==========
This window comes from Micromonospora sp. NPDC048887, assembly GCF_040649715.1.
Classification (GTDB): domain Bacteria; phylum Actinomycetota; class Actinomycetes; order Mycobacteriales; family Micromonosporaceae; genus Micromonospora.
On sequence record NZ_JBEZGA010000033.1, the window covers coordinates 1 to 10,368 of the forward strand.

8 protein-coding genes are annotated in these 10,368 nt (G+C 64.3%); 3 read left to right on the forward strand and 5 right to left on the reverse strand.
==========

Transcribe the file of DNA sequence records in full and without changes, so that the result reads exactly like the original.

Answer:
This window comes from Micromonospora sp. NPDC048887, assembly GCF_040649715.1.
Classification (GTDB): domain Bacteria; phylum Actinomycetota; class Actinomycetes; order Mycobacteriales; family Micromonosporaceae; genus Micromonospora.
On sequence record NZ_JBEZGA010000033.1, the window covers coordinates 1 to 10,368 of the forward strand.

8 protein-coding genes are annotated in these 10,368 nt (G+C 64.3%); 3 read left to right on the forward strand and 5 right to left on the reverse strand.